This time there are three bus stops, and absolutely no yellow posters at all. One of the stops has a 341 timetable and a map but nothing else, and the other two only have the default undersheet that says "We apologise if the timetable you require is not displayed here at the present time". Nobody waiting in Fetter Lane this week has any reason to suspect that anything is afoot because the Yellow Brigade have given it a complete miss. Even the 341's onboard message is keener to point out that in future the 341 will "terminate at Waterloo station instead of County Hall", instead of the much more significant detour it'll be making along the way. But only 7% of passengers on route 341 will be affected, and the diversion's only a short walk away, so don't expect too many people to be greatly inconvenienced.

Area deleted: COVENT GARDEN
Route extinguished: RV1 (Covent Garden - Tower Gateway)


The only bus route to nudge into Covent Garden's Theatreland enclave is the RV1, the most famous casualty of the upcoming bus tweak. This tourist-focused route was introduced in 2002 and meanders close to the Thames between here and Tower Bridge. But long-term road works around London Bridge station made it less attractive, passenger numbers slumped, its frequency was unceremoniously halved last year and now it's being dumped altogether. As the on-board announcement confirms "Route RV1 will be no longer run after Friday 14th June", and that's just three days away. For a deeper analysis of the issues, here's a report I wrote when TfL first announced the route was destined for the scrapheap.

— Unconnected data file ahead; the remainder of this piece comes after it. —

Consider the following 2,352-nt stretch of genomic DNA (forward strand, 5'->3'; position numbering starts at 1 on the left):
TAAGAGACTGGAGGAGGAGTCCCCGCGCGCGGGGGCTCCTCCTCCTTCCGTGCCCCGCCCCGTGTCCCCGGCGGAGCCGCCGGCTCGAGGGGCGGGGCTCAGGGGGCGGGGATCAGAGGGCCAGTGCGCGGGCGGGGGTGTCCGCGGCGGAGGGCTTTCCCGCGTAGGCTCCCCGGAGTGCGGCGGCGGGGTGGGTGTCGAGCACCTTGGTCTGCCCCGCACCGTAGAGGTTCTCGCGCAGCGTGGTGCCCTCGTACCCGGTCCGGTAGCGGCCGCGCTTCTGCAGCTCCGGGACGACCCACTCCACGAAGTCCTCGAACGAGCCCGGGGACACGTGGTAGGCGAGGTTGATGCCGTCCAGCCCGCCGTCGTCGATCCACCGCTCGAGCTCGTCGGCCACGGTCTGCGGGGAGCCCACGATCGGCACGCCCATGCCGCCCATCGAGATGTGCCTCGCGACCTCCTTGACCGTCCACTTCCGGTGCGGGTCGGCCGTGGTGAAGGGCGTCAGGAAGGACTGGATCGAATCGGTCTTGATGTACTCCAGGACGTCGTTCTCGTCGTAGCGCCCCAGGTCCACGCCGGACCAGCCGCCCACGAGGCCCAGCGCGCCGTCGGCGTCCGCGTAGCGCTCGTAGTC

Both of the RV1 bus stops in Covent Garden have been visited by the Yellow Brigade, one in Russell Street where services terminate and the other in Catherine Street where they restart. Again it's the default 'Routes from this stop will be affected' notice, rather than any useful description relevant to local issues. So generic is the notice that it fails to recognise there is only one route from this stop, not 'routes', which makes the whole thing all the lazier. But seriously, Yellow Brigade, if you are going to scrap a bus route at least have the balls to print a poster explaining this to customers rather than concealing the change behind cheap weasel words.